Digging a debt hole to China

As myriad economic settings compound the dangers faced by China, hedge fund manager Hugh Hendry has warned the global economic crisis, now on its third and final leg, is moving east.

The next cataclysmic jolt to global markets is likely to come from a sharp slowdown in Chinese growth, rather than problems in Spain or Portugal, according to high-profile hedge fund manager Hugh Hendry.

In his latest market commentary, Hendry, who is partner and chief investment officer at Eclectica Asset Management, argues that we are about to witness the third and final leg of the economic crisis. "It has long seemed to us to be the case that this economic crisis would start in the US and make its way to Europe. That has happened. However, we also think it will end in Asia.”

According to Hendry, this year could be the time when "panic over Chinese economic growth comes to replace the market’s morbid fascination with the travails of the European continent and the year in which we see that the US is not giving way to China in terms of global economic leadership.”

Hendry argues that the Chinese economy is at risk due to its massive housing bubble. For the past decade, the Chinese central bank has engaged in a massive money-printing exercise in order to keep the Chinese currency from rising. Huge quantities of yuan were printed to buy the foreign currency flowing into the country.

Ordinarily, money printing on this scale would lead to inflation. But the Chinese authorities were able to keep prices steady because they engaged in financial repression on a massive scale. The interest rates that banks were allowed to pay on deposits was kept extremely low, well below the rate of inflation.

This policy created a huge incentive for Chinese to pour their savings into real estate, and led to a colossal real estate bubble.

According to Hendry, "by mid-2010, the share of residential properties purchased across Chinese cities as an investment hit an extreme peak of 40 per cent and even the central bank estimated that 18 per cent of households in Beijing owned two or more properties. Many of these lay vacant.

"It should not be surprising to learn that as a result of all this, the ratio of household debt to income rose by almost 20 percentage points between the end of 2008 and the end of 2010. This was an incremental change greater than the one witnessed during the wilder years of the US boom. China has spent twice as much as the US relative to the size of its economy on its property bubble.”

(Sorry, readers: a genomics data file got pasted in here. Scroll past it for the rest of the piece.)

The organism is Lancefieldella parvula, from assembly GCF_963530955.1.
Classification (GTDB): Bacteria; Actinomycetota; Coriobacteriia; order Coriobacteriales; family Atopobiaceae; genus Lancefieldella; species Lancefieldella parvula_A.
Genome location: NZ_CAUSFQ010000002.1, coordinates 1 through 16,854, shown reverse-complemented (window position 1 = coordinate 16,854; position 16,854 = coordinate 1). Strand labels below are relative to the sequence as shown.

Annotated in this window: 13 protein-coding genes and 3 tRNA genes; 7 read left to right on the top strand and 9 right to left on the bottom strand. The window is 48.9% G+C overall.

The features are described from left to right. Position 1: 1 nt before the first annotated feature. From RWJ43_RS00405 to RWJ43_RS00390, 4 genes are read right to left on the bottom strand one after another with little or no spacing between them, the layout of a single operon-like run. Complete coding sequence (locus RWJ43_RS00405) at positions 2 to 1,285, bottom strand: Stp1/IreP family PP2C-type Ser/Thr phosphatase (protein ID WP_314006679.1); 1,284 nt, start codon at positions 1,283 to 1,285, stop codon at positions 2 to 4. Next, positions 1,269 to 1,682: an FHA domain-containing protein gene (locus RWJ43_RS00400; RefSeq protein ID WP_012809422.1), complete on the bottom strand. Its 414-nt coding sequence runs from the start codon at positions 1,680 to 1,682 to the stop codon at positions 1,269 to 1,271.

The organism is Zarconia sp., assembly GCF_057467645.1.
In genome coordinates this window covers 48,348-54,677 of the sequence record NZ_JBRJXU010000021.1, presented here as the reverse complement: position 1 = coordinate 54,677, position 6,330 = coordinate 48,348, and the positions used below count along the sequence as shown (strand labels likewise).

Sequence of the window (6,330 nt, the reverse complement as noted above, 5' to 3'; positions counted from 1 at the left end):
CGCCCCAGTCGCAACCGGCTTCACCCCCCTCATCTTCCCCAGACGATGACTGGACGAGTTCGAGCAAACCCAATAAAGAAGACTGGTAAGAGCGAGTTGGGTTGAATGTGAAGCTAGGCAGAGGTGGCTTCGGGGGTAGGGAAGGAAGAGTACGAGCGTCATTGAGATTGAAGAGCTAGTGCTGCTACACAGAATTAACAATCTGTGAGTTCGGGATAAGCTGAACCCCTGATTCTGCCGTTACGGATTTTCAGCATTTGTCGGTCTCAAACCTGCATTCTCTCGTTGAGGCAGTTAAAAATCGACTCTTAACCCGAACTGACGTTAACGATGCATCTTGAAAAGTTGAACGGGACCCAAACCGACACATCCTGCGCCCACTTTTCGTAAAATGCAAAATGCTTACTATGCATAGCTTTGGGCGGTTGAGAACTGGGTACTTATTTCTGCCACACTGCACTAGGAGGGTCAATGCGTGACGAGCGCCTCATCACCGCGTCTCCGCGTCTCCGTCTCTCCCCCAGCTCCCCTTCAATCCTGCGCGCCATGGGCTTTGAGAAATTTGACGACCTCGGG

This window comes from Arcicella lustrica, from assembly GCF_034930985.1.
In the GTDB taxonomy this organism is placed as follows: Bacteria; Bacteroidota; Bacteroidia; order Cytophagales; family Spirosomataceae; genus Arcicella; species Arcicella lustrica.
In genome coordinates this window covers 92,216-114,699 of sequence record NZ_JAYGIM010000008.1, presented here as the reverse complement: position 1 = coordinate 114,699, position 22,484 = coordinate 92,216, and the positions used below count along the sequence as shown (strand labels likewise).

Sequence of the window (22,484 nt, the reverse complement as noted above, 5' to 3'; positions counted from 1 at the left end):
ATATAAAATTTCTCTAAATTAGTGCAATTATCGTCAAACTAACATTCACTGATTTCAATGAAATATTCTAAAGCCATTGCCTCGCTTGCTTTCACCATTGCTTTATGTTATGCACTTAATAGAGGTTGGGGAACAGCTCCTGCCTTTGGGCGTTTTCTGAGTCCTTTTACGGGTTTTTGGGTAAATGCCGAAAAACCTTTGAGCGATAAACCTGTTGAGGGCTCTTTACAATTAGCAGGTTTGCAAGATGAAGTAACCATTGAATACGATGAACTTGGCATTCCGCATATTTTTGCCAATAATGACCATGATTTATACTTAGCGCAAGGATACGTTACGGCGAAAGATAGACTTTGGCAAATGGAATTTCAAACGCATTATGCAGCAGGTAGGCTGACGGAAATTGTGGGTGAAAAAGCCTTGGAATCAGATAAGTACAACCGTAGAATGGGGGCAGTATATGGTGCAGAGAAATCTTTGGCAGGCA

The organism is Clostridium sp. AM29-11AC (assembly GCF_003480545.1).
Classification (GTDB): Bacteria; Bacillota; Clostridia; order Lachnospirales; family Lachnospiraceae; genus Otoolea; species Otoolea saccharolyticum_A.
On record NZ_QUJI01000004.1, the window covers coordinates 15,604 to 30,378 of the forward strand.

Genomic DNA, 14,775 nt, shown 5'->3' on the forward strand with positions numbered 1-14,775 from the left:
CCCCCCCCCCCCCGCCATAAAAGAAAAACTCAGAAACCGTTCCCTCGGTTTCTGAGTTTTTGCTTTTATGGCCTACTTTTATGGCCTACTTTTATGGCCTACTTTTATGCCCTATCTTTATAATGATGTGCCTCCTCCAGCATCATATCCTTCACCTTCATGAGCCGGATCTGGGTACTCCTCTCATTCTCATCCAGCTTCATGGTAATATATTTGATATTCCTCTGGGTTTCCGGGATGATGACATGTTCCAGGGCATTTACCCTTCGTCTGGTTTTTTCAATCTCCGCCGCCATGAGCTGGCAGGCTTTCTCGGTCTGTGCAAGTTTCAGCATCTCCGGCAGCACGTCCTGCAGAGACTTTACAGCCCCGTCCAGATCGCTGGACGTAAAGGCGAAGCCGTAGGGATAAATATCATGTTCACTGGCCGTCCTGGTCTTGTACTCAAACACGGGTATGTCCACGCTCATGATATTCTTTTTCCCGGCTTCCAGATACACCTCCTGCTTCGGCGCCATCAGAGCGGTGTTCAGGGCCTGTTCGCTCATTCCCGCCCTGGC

At the same time, a huge shadow banking system – estimated to total at least $US1.3 trillion – developed that channelled funds from borrowers seeking higher returns to smaller private companies that often found it difficult to borrow from China’s state-controlled banks. Large state-owned enterprises also found that they could easily boost their profitability by developing financial subsidiaries and providing high-interest loans to cash-starved borrowers. Although Chinese banks require a 40 per cent deposit in order to qualify for a housing loan, it is likely that many Chinese borrowers financed their deposits by borrowing from the shadow banking system.

Hendry argues that the Chinese economy is also at risk because of its high levels of government debt. Government debt levels soared after Beijing responded to the global financial crisis by launching a massive investment spending program. Hendry calculates that local government debt is probably sitting at around 25 per cent of GDP, and although central government debt is difficult to ascertain, it’s likely to be around 80 per cent of GDP.